Allow to rest about 5 minutes and serve

Enjoy this wonderful salmon and let us know what you think!!

Transitioning from Renting to Buying: A Mid-Twenties Guide

Graduation, getting a salary job, and buying a home are some of the monumental landmarks of becoming a real adult in our modern society. These things create a sense of permanency and establishment in our young lives: from the feeling of a first “real” paycheck, finally investing in something big, to the experience of putting down more permanent roots, or just having a piece of somewhere that you can mark as your own; buying a house is a statement to the world and to yourself that you’ve arrived into full-fledged adulthood. Although the prospects of buying a home are exciting, colossal, and exhilarating, it is also a scary challenge that you need to prepare for. Here are some tips that can help you as you are in a transitional phrase so you’re prepared when the time comes to buy a home and when you take the leap into becoming a first time home owner.

Here are some key steps to take during your transition years in order to prepare successfully to buy a home:

Credit- Credit represents how much the bank or a stranger can trust you. If you have a bad credit score or no credit you may not be eligible to buy a home or you’re going to have a high interest rate. A main factor in your credit score is how long you’ve been buying on credit, so if you’re thinking about buying a home in the future, start now to build your credit.

Be a Good Renter- There are lots of things you can learn from your landlord as far as making repairs, managing your apartment, and about the general parts of a house. Take notes and learn from your landlord about how to shut off the water, how to maintain the grounds, and how to fix things when they break. Their experience can save you hundreds of dollars in the future if you take the time to learn from them.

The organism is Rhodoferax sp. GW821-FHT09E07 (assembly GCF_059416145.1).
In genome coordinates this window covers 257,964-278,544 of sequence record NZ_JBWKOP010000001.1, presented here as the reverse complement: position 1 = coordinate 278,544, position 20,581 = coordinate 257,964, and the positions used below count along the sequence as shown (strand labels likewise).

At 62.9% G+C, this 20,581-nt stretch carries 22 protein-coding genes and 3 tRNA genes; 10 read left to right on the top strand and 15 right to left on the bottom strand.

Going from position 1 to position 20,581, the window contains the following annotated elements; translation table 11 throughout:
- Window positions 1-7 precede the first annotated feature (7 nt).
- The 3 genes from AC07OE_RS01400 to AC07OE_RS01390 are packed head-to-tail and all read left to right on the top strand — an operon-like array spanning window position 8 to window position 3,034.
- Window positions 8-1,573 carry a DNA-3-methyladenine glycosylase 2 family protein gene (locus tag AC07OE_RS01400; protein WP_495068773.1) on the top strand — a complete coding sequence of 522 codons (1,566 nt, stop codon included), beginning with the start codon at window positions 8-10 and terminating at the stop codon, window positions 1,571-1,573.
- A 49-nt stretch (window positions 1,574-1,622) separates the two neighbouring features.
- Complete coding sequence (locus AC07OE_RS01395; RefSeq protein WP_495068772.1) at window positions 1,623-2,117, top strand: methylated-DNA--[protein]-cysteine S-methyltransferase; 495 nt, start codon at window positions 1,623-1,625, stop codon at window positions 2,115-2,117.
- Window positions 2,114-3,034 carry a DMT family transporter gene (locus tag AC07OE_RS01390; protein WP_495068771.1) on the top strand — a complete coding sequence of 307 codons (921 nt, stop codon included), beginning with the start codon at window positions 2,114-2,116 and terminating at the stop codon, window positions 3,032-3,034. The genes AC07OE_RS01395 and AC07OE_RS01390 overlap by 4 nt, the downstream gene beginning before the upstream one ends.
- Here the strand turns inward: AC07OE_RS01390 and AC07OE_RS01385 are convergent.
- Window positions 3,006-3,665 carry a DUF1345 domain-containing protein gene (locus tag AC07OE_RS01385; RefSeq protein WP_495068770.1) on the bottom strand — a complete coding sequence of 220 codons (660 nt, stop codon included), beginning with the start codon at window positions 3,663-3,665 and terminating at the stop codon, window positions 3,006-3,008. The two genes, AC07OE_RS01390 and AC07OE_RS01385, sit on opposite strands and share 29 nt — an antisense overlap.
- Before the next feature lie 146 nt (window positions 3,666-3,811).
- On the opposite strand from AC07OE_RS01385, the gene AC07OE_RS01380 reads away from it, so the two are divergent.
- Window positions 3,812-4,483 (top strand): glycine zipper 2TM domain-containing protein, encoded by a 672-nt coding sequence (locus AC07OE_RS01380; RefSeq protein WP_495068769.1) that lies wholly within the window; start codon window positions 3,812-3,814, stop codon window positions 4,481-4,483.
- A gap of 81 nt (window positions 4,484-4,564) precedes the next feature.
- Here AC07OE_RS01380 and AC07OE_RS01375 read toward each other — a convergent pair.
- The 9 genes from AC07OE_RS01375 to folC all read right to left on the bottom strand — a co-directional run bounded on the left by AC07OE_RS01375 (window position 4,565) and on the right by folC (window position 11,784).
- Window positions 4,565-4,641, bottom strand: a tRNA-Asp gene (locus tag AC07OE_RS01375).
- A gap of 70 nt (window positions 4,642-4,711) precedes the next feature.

When buying your first home:

Down Payment- I know how tight a budget is while in college, it’s hard to get by let alone save money! A down payment on a house is a huge part of making an offer on a new home. If you save up cash and make a high down payment your mortgage for the next thirty years will be lower and you can potentially get the seller to lower their price because you are offering them more cash up front. Taking an extra year to save up cash for a down payment can make a huge difference in the long run.

Home Inspection- Sometimes a home inspection is referred to as an engineer’s report. This is where a professional who is certified in industry standards and knowledgeable about every aspect of a home’s inner workings comes and looks over every inch of your potential new home. This is a valuable and easy way to find out about your new home. Ask questions here and make sure you take notes! You can ask how to service and maintain your boilers, plumbing systems, electrical, and heating/ cooling systems. You can use this report as a negotiating tool when closing a deal and you can see if there are any problems with the home. This is strongly recommended.

Range of salary you can use towards mortgage- When you’re getting a loan for a home a bank will usually let you use up to 35% of your income before taxes toward a mortgage payment. While this sounds great at the outset- you can get a larger home right now- you have to think that this bill will be looming over your head for the next 30 years. I know a lot can change in my life pretty quickly- family situations, job/ career path, and life goals- going for a smaller payment of 20%-25% of your income after taxes, is a much safer investment.

Dream home does not equal first home- You can buy your dream home eventually but that probably isn’t going to be your first home. Work your way up to it.

Equity- Home equity is the market value of your home. Most times, you get out what you put into your home. Investing in some paint, new carpets, a roof, or maybe even adding onto your home are investments that will pay off in the long run. It makes it a more enjoyable place to live in for you, and it adds equity into the overall value of your home. Just remember, if you don’t know how to do it, Youtube it! Getting your hands dirty and watching a demonstration on Youtube are two of the most convenient, effective, and cheapest ways to learn.

Remember that buying a home is an investment which means you buy it with the hopes of getting more out of it at the end of the day. An investment is something you can put your heart behind and use your brain to improve, so be confident, prepare now, and go out and put your roots down.


Written by Kody George